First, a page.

The passage of the Home Rule Act and the setting up of the Ulster Volunteer Force, followed by the Irish Volunteers in late 1913, presented Clarke and MacDiarmada with an opportunity. For the first time they had a determined cadre of volunteers ready to fight, but for home rule, not for the separatism that both espoused.

MacDiarmada managed to ensure that the supreme council of the Irish Volunteers had an IRB majority, but the Irish Parliamentary Party, the dominant force in Irish nationalism at the time, gained control of the organisation in the summer of 1914. This was a betrayal as far as MacDiarmada and Clarke were concerned. They despised John Redmond and home rule. Never again would they trust more moderate elements within the IRB.

When war broke out, MacDiarmada’s response was typically pithy: “To hell with England. Let her fight her own battles”. In September 1914, a month after war was declared, the supreme council of the IRB agreed to plan for a Rising while Britain was preoccupied by the war.

Clarke and MacDiarmada made their own plans for the Rising. Their philosophy was twofold: sideline those within the IRB who might dissent from the plans to stage an armed rebellion, and tell as few people as possible. As a result, Eoin MacNeill, the founder of the Irish Volunteers, and Denis McCullough, the president of the IRB Supreme Council, did not know what was going on until it was too late.

Military council

Clarke and MacDiarmada founded the military council of the IRB in February 1915, independent of and unknown to most of the members of the organisation’s supreme council. The military council would become what was famously described as the “minority of a minority”.

MacDiarmada toured the country priming loyal volunteers on the Rising while keeping the rest in the dark. In January 1916 he had Connolly “kidnapped” when rumours spread that Connolly was going to stage his own uprising with his tiny Irish Citizen Army.

As the Rising approached, MacDiarmada took further peremptory measures. He had Bulmer Hobson, an opponent of armed rebellion, detained until the evening of Easter Monday. He managed to persuade Eoin MacNeill that a document, purportedly from Dublin Castle and advocating the arrest of the volunteers, was real and that the Germans were coming to the rescue. MacNeill was persuaded to join in the Rising on Good Friday when MacDiarmada told him the Aud was on the way with a cargo of German munitions.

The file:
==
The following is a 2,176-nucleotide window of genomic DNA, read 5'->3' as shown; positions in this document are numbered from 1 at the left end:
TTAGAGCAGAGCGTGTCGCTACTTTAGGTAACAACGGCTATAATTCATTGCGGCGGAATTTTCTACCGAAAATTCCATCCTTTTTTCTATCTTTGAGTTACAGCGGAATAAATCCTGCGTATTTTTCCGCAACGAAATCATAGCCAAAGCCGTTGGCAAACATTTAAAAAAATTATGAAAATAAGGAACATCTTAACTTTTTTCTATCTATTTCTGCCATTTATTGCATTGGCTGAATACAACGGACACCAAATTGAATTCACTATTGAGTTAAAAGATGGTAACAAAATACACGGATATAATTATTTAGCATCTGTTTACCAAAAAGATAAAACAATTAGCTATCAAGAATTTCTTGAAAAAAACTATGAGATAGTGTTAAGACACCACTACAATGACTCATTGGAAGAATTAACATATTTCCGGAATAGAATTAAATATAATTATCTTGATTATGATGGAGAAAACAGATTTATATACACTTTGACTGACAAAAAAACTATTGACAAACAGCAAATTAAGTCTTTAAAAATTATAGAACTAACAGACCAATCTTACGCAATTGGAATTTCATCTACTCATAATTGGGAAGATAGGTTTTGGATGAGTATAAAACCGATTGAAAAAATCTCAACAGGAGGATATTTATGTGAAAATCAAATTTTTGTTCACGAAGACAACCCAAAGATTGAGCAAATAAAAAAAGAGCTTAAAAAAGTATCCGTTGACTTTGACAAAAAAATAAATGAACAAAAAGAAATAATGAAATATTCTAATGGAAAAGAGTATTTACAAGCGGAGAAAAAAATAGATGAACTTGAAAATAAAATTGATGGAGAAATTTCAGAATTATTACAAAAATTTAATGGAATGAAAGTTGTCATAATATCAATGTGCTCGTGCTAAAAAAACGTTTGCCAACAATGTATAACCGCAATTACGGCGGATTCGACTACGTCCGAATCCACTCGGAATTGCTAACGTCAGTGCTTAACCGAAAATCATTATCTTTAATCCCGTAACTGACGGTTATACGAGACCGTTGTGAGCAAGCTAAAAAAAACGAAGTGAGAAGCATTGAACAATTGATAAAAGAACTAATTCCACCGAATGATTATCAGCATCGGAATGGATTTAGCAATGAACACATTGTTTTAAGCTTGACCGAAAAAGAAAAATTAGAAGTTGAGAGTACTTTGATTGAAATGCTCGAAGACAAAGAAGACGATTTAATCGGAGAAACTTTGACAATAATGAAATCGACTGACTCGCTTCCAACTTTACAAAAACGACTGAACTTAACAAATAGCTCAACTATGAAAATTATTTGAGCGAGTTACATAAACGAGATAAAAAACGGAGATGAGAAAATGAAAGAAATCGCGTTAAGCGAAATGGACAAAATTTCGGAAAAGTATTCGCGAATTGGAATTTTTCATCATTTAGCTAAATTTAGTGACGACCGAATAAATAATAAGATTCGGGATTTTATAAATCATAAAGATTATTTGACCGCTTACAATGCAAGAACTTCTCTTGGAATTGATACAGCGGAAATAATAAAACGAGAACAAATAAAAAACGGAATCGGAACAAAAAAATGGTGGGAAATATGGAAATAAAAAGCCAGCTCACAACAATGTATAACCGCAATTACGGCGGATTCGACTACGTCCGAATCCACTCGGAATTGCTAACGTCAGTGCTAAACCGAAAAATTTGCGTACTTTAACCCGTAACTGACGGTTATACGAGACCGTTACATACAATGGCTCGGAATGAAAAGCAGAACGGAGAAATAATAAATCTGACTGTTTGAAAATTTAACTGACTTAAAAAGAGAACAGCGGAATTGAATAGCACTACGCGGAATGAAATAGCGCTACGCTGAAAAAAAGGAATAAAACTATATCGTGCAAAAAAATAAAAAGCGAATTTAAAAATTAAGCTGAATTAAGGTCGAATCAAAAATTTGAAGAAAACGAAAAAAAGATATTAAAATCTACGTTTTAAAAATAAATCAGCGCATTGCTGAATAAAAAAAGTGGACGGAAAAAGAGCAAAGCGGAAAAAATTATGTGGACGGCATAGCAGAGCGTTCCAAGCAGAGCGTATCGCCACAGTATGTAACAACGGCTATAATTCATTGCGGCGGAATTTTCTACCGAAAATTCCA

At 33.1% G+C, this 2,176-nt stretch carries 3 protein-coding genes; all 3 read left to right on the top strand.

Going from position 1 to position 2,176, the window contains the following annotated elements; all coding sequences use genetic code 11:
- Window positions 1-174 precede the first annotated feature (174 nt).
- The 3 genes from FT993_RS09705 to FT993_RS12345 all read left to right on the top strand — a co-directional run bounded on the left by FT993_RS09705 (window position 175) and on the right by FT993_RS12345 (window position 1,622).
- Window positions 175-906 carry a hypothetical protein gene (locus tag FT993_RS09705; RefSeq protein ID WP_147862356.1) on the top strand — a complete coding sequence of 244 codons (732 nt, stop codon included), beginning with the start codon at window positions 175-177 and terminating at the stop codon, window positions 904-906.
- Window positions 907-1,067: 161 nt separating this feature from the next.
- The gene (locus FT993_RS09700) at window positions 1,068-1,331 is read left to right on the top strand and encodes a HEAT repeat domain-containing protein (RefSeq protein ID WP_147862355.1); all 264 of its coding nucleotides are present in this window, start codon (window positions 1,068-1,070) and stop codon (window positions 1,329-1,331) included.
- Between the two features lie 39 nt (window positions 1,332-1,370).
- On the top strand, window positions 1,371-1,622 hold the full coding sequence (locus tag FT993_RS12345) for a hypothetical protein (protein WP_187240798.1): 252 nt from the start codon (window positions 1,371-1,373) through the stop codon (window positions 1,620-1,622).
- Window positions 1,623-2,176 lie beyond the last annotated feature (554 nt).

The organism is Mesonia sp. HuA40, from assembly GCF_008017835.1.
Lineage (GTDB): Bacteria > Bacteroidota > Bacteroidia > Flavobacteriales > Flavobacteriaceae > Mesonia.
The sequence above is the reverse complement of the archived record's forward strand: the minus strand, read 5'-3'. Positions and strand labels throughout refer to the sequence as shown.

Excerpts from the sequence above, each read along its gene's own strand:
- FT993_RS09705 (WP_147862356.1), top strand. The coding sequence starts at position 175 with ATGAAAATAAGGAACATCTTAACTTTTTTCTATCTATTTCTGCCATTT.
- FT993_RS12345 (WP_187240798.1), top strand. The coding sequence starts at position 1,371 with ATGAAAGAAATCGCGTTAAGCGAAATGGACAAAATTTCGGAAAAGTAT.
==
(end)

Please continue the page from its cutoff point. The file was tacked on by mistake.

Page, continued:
When the Aud and the landing of the guns went awry, MacDiarmada was undeterred. Volunteer Seamus Gubbins recalled years later: “From the outbreak of the European war, McDermott’s life had been dedicated to the cause of an Irish insurrection. Physically frail, he had been working on his nerves during the previous week. Any suggestion that the Rising should be postponed was intolerable to him.”

Ironically, MacDiarmada took no part in the fighting during Easter week, though he was in the GPO. His work in organising the revolt was done. He was one of the last to be arrested after the Rising and, on May 12th, 1916, the last, along with Connolly, to be shot.

Such was the consternation over the continued executions that many believed his life would be spared, but Gen Sir John Maxwell was determined that all the signatories of the Proclamation would be shot.

In 1914 MacDiarmada had prophesised that would it be necessary for “some of us to offer ourselves as martyrs if nothing better can be done to preserve the Irish national spirit and hand it down to future generations”.

He went to his death serene in the belief that the example of his life would inspire future generations to seek Irish freedom. In his last letter to his family, he wrote: “The principles for which I give my life are so sacred that I now walk to my death in the most perfectly calm and collected manner. I go to my death for Ireland’s cause as fearlessly as I have worked for that sacred cause during all my short life.”